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Guide to using the C SDK API

New Relic's C SDK monitors your applications and microservices to help you identify and solve performance issues. C applications run from a compiled, native binary file. In order to monitor transactions, you must manually instrument your code by adding New Relic methods to it.

This guide helps you to decide which method to use. The method's code, required parameters, and examples reside in New Relic's C SDK documentation on GitHub.

Ensure your customization is thread-safe

The C SDK supports instrumentation of multi-threaded applications, but it must be initialized before instrumenting multiple threads. When calling any of the following functions, ensure that they are called on the main thread before any other C SDK functions are called:

Monitor transactions

Before you manually instrument your code to monitor transactions:

  1. Check the C SDK compatibility and requirements for your app.
  2. Make sure you are using the latest version of the C SDK library, and update as needed.

If you want to...

Use this method...

Start timing a web transaction


Start timing a non-web transaction


Stop timing a transaction


Prevent a transaction from reporting to New Relic


Time specific methods using segments

If a transaction is already visible in New Relic, but you do not have enough data about a particular method that was called during that transaction, you can instrument segments. For example, if you want to time a method that has complex logic, you can create a segment for each of the methods in the transaction.

To instrument a method within an existing transaction, create segments for any of the following:

  • External services
  • Functions or other arbitrary blocks of code (using custom segments)
  • Datastores
  • Slow query traces (SQL datastores only)

If you want to...

Use this method...

Start timing a segment


Stop timing a segment


Manually parent segments

newrelic_set_segment_parent() and newrelic_set_segment_parent_root()

This is useful, for example, with an asynchronous process when you want to visualize a segment as a child of the transaction's top-level call. For more information, see the manual segment parenting documentation on GitHub.

Segments are recorded on the active transaction. When adding a segment to an active transaction, you need access to the newrelic_txn_t* or transaction pointer, returned by newrelic_start_web_transaction() or newrelic_start_non_web_transaction().

Enhance the metadata of a transaction

You can manage the metadata that New Relic reports for transactions. This is useful when you want a different level of detail for your transactions. For example:

  • If you are experiencing a metric grouping issue, you can change the default names for your transactions to make them more identifiable.
  • If you want to create for your transactions, you can add custom attributes.

If you want to...

Use this method...

Add metadata (such as your customer's account name or subscription level) to your transaction

Add custom attributes to your transaction based on their type:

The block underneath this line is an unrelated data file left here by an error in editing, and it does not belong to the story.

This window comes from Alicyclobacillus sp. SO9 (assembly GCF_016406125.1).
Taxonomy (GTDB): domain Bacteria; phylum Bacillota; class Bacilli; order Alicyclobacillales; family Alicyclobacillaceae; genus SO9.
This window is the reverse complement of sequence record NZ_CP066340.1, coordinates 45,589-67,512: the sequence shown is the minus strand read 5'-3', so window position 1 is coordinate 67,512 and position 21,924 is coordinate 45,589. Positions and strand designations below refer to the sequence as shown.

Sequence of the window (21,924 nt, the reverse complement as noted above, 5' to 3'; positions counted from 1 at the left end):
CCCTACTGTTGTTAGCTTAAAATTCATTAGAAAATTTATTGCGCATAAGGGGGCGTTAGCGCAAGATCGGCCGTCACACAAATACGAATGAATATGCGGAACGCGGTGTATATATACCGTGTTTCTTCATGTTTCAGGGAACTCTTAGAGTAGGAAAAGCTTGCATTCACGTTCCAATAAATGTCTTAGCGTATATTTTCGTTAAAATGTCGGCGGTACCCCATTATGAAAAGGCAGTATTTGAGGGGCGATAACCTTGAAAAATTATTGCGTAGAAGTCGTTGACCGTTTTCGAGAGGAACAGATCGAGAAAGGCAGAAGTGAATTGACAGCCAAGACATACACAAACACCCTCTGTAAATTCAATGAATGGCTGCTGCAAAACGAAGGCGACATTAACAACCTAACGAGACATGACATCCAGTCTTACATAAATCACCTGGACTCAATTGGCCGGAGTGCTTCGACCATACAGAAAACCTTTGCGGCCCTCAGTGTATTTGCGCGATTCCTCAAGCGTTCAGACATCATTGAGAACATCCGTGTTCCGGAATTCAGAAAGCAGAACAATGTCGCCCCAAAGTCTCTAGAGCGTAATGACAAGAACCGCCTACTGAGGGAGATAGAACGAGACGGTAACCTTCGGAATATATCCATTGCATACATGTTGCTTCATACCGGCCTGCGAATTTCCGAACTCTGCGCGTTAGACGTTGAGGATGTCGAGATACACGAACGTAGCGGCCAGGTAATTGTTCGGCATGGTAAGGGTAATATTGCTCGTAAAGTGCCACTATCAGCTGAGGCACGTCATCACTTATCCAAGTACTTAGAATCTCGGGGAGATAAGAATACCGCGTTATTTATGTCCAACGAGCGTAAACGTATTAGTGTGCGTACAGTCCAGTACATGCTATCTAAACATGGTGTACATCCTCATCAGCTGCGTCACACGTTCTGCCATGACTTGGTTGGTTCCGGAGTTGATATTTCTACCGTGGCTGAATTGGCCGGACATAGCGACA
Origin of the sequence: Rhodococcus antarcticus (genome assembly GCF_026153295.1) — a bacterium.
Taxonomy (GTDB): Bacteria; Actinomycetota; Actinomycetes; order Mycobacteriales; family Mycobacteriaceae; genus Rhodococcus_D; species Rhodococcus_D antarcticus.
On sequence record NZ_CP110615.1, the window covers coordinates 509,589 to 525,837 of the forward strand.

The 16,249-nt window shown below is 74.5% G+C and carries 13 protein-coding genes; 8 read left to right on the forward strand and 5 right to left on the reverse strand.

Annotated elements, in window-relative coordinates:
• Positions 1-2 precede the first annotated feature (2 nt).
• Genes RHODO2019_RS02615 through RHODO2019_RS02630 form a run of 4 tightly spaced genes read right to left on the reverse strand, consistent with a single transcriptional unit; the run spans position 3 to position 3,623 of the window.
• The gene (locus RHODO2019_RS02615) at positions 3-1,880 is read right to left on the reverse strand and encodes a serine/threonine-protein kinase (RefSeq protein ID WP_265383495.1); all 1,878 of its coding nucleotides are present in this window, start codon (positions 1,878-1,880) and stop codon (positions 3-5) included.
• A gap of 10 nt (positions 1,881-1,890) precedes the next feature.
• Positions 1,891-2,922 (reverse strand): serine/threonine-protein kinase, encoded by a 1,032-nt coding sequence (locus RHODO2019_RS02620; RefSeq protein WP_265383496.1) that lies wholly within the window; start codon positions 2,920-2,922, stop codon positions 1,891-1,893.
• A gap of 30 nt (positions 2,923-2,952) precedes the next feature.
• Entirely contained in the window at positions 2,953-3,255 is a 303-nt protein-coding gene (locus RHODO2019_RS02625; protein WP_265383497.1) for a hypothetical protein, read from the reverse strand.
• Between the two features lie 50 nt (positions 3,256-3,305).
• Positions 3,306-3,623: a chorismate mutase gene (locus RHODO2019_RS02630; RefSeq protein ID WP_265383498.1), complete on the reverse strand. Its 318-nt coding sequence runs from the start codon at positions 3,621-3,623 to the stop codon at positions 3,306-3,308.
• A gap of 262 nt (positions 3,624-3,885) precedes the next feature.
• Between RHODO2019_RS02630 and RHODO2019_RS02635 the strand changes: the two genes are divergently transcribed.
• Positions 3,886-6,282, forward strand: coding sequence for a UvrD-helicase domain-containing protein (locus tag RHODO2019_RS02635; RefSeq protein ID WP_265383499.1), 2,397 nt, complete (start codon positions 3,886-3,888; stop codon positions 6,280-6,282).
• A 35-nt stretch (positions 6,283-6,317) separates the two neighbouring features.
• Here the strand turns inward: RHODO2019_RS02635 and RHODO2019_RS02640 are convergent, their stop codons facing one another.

Instrument calls to external services

Use these methods to collect data about your app's connections to other apps or databases:

If you want to...

Use this method...

See the path that a request takes as it travels through a distributed system

Follow the procedures to enable and instrument distributed tracing.

Time a call to an external resource (such as an external service, database server, or message queue)

Follow the procedures to Instrument calls to external segments.

Collect or log errors

The C SDK detects errors automatically. If you want to change the way it reports errors to New Relic, change the error collector configuration.

If you want to...

Use this method...

Set logging levels for your app

Use newrelic_configure_log() to configure the C SDK logs and command-line flags to configure the C daemon logs. For more information, see the C SDK logging documentation.

Report an error


Send custom data from your app

To record custom data with the C SDK, you can use any of the following methods:

  • Custom events: At New Relic, event data is a fundamental data type. Event data represents a record of a single event at a particular moment in time. This is useful to view or query specific details.
  • Custom event attributes: To include additional metadata about the event, you can add key/value pairs (custom-attributes) to your custom event.
  • Custom metrics: Metric timeslice data is the statistical measure of data that New Relic aggregates so that you can view it in the UI and chart it. Typically metric data has a longer retention period than event data.

Here are some ways to use your custom data. For code details and examples for these options, see the New Relic globals documentation on GitHub.

If you want to...

Use this method...

Create a custom event to populate with a timestamp and attributes.


Timestamp and add the custom event to the current transaction so you can query or visualize it.


Enhance your custom event with additional metadata.

Add custom event attributes to your custom event based on type:

Discard a custom event after it was created, but before its transaction has ended, to avoid reporting it to New Relic.


This is necessary to free the allocated memory for your unwanted custom event in order to avoid leaks in your program.

Report a custom performance duration that you can search or chart.


Monitor desktop browser performance

To monitor desktop browser performance for your application, install the browser agent using the copy/paste method.

Change configuration settings

Typically the default settings for your application's configuration do not need to be changed. However, when necessary, you can adjust some of the settings. For more information, see the C SDK configuration documentation.

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